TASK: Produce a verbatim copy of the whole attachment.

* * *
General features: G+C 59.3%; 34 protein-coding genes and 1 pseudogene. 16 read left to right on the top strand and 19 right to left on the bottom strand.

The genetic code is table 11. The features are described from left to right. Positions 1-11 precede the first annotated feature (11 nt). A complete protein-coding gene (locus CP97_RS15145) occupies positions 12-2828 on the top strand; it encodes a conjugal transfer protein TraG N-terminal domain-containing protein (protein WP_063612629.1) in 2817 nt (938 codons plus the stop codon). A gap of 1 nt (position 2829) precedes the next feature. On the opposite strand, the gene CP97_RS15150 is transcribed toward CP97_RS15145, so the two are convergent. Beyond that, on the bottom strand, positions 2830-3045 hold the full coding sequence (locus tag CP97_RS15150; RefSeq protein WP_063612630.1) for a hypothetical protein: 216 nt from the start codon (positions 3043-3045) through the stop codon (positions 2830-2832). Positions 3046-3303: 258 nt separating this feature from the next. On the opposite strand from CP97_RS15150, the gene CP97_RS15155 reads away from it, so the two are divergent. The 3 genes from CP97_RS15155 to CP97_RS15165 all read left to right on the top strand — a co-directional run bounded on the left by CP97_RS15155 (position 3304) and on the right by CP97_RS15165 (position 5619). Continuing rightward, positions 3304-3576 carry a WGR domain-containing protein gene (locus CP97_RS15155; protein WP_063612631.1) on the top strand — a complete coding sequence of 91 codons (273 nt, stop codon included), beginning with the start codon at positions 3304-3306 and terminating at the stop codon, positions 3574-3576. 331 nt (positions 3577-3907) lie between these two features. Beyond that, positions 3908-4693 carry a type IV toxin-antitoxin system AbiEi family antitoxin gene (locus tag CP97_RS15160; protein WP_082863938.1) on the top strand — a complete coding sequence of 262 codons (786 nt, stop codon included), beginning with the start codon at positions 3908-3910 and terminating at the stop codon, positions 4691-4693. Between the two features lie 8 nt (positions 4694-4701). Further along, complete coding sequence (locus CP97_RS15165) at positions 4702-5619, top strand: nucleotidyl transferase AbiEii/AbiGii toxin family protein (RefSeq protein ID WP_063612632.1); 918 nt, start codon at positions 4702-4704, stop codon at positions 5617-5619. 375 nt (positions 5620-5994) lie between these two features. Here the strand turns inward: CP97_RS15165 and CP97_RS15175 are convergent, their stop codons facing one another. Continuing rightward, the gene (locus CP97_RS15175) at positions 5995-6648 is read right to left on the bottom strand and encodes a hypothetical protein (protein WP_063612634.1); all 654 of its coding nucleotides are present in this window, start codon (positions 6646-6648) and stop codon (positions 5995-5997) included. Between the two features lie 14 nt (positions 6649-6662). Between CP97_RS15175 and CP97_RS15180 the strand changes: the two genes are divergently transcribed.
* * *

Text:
General features: G+C 59.3%; 34 protein-coding genes and 1 pseudogene. 16 read left to right on the top strand and 19 right to left on the bottom strand.

The genetic code is table 11. The features are described from left to right. Positions 1-11 precede the first annotated feature (11 nt). A complete protein-coding gene (locus CP97_RS15145) occupies positions 12-2828 on the top strand; it encodes a conjugal transfer protein TraG N-terminal domain-containing protein (protein WP_063612629.1) in 2817 nt (938 codons plus the stop codon). A gap of 1 nt (position 2829) precedes the next feature. On the opposite strand, the gene CP97_RS15150 is transcribed toward CP97_RS15145, so the two are convergent. Beyond that, on the bottom strand, positions 2830-3045 hold the full coding sequence (locus tag CP97_RS15150; RefSeq protein WP_063612630.1) for a hypothetical protein: 216 nt from the start codon (positions 3043-3045) through the stop codon (positions 2830-2832). Positions 3046-3303: 258 nt separating this feature from the next. On the opposite strand from CP97_RS15150, the gene CP97_RS15155 reads away from it, so the two are divergent. The 3 genes from CP97_RS15155 to CP97_RS15165 all read left to right on the top strand — a co-directional run bounded on the left by CP97_RS15155 (position 3304) and on the right by CP97_RS15165 (position 5619). Continuing rightward, positions 3304-3576 carry a WGR domain-containing protein gene (locus CP97_RS15155; protein WP_063612631.1) on the top strand — a complete coding sequence of 91 codons (273 nt, stop codon included), beginning with the start codon at positions 3304-3306 and terminating at the stop codon, positions 3574-3576. 331 nt (positions 3577-3907) lie between these two features. Beyond that, positions 3908-4693 carry a type IV toxin-antitoxin system AbiEi family antitoxin gene (locus tag CP97_RS15160; protein WP_082863938.1) on the top strand — a complete coding sequence of 262 codons (786 nt, stop codon included), beginning with the start codon at positions 3908-3910 and terminating at the stop codon, positions 4691-4693. Between the two features lie 8 nt (positions 4694-4701). Further along, complete coding sequence (locus CP97_RS15165) at positions 4702-5619, top strand: nucleotidyl transferase AbiEii/AbiGii toxin family protein (RefSeq protein ID WP_063612632.1); 918 nt, start codon at positions 4702-4704, stop codon at positions 5617-5619. 375 nt (positions 5620-5994) lie between these two features. Here the strand turns inward: CP97_RS15165 and CP97_RS15175 are convergent, their stop codons facing one another. Continuing rightward, the gene (locus CP97_RS15175) at positions 5995-6648 is read right to left on the bottom strand and encodes a hypothetical protein (protein WP_063612634.1); all 654 of its coding nucleotides are present in this window, start codon (positions 6646-6648) and stop codon (positions 5995-5997) included. Between the two features lie 14 nt (positions 6649-6662). Between CP97_RS15175 and CP97_RS15180 the strand changes: the two genes are divergently transcribed.